KEI-SHON-SON Is Back With: “I Cant Call It”
A while back we reviewed, rapper KEI-SHON-SON, front man of the collective Hiphop project, “Tha SleepWalkers” with his “Sub-Conscience” mixtape. KEI-SHON-SON started out at the tender age of 15, when he then purchased a small Yamaha keyboard and a 4-track Tascam tape recorder, and started to create some of his first beats. KEI-SHON-SON who has [...]
A while back we reviewed, rapper KEI-SHON-SON, front man of the collective Hiphop project, “Tha SleepWalkers” with his “Sub-Conscience” mixtape.
KEI-SHON-SON started out at the tender age of 15, when he then purchased a small Yamaha keyboard and a 4-track Tascam tape recorder, and started to create some of his first beats.
KEI-SHON-SON who has now been rapping for over 10 years on the underground scene, where he has built his large “World Wide” following, has finally released the album “I Cant Call It”.
This is the Fourth installment of the “I Cant Call It” series, about the every day grind connected to work related issues and the personal difficulties and joys that he faces dealing with them. The message KEI-SHON-SON is basically trying to get across is:”I am not in-charge, I simply just work here.”
This ultimate installment of the “I Cant Call It” series sees KEI-SHON-SON collaborate with Northern Lights, Jehfree Beats, Hannibal King and Suhnraw, as they tend their production talents on various tracks.
The seven-track album is sharp, sweet and short. No track gets to last up until the 3 minute mark. KEI-SHON-SON tears right in from track one, – with “In Over My Head,” produced by Northern Lights – shooting his rhymes straight to bulls-eye, track by track.
No long-winded sermons or puff pastry poetry. From “Me Now,” produced by Jehfree Beats to the final track “Woke,” produced by Suhnraw, KEI-SHON-SON flows at breakneck speed with the technical precision of a seasoned veteran, and his austere, inspired lyrics suggest the experience of a weathered, world-weary survivor.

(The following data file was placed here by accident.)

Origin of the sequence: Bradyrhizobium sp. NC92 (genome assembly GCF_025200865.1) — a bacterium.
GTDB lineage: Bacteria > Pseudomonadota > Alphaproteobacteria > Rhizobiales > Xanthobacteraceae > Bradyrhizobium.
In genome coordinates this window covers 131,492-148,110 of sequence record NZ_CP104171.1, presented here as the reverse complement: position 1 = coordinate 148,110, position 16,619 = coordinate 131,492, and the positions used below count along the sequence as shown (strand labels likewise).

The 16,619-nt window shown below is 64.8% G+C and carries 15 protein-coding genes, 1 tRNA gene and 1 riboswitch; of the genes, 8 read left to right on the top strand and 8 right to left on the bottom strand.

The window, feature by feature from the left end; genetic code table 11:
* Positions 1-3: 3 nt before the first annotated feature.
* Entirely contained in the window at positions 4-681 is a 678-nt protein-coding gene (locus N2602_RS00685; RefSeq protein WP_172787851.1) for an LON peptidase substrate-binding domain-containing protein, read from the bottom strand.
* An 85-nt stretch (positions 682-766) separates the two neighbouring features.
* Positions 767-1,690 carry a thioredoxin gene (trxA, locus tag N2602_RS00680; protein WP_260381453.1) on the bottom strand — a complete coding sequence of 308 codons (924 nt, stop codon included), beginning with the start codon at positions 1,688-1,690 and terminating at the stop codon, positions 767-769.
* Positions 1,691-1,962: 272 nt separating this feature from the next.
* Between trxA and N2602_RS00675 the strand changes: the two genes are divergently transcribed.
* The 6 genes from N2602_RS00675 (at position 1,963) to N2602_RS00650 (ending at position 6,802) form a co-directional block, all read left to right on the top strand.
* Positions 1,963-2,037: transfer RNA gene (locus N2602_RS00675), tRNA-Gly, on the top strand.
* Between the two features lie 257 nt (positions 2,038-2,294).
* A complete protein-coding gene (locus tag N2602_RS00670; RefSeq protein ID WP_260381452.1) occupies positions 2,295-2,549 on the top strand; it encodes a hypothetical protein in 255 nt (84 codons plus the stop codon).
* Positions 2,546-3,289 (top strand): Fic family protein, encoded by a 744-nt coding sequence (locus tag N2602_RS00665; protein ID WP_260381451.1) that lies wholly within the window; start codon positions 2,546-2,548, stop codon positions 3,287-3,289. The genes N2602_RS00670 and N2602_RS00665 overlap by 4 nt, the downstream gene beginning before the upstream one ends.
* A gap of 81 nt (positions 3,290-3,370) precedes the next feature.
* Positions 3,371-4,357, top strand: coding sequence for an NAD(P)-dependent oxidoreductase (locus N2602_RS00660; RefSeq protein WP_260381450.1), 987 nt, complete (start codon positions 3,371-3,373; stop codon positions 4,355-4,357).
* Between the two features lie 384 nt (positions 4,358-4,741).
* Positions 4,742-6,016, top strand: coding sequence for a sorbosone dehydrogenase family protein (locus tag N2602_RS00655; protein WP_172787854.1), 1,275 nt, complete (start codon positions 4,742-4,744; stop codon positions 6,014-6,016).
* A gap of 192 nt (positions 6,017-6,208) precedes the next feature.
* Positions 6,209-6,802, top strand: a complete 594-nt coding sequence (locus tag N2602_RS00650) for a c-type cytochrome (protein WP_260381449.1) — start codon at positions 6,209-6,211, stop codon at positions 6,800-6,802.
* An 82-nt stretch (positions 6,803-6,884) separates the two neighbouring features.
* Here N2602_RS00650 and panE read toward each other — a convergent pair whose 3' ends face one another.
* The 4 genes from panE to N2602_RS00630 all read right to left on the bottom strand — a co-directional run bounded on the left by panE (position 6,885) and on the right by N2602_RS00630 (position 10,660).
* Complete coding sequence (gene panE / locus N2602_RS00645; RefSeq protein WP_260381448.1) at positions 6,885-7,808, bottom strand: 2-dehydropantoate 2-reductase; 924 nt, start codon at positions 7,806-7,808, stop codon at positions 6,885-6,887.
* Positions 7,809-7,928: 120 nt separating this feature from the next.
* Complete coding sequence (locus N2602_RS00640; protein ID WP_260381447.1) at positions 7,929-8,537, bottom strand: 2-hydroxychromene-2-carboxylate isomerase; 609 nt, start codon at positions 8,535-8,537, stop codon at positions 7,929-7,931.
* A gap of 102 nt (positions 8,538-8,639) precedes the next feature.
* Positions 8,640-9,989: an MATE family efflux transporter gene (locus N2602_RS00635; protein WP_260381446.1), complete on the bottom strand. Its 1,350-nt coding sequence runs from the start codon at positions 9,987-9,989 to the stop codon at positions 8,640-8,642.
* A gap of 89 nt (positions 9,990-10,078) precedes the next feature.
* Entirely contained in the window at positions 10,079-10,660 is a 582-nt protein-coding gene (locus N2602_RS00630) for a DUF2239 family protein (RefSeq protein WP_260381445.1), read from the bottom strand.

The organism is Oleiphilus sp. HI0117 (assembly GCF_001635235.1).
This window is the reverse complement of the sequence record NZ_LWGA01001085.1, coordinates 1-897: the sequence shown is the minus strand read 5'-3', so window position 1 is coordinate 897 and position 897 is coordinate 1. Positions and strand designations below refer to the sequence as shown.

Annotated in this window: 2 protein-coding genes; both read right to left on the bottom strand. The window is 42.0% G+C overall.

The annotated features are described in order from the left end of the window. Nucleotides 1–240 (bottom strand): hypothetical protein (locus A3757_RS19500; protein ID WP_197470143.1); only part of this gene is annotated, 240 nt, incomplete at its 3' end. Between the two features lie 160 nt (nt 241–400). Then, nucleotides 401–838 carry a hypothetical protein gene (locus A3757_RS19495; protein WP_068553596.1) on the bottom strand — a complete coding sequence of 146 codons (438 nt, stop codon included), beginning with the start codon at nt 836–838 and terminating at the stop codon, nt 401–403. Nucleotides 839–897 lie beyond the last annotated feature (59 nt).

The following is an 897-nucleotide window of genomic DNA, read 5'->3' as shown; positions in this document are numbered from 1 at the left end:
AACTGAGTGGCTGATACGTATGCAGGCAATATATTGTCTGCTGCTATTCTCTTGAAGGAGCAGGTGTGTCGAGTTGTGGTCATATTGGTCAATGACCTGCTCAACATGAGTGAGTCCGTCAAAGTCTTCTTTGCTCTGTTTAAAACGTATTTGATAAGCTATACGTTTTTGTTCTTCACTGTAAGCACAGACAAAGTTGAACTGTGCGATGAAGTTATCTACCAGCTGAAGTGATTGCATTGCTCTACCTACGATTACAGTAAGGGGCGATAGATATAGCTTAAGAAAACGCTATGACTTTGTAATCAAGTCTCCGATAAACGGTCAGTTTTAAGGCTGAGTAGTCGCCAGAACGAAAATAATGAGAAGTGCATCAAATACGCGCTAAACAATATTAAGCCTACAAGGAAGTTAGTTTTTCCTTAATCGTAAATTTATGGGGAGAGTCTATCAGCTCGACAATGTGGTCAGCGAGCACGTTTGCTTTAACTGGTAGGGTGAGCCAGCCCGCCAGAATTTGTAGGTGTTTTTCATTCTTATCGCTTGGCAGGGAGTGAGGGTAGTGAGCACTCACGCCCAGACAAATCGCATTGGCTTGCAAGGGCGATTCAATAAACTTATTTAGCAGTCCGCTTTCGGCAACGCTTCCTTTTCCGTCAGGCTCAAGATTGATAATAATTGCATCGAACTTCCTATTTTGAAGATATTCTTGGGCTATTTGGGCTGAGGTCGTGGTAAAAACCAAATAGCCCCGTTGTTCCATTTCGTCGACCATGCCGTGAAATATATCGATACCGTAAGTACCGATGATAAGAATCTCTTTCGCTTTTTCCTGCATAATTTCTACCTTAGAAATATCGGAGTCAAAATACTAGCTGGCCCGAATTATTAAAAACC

He possesses a unique combination of street readiness, musical sensibility and strong songwriting ability. As is evident on “Goes Down,” produced by Hannibal King. But what makes him such a compelling artist is simply the sheer emotive quality of his retro, almost oldschool musical backdrops, apon which he tailors his rap so effectively.
The manner in which KEI-SHON-SON attacks his tracks makes the lyrics that much more intense. There are few if any indie MCs who drop lines like those that are as ruthless in their delivery as the “World Wide” man.
No need to hustle, sell crack, or carry weapons to appreciate KEI-SHON-SON; he evokes all the pain, power, and emotion of the human day to day struggle. Of trying to survive in a world still radically based on inequity.
KEI-SHON-SON’s brooding, explorative character is a product of his environment, and the result is his chillingly somber reality rap. Stories so desperately true, that every now and then he can’t help but look to God for inspiration.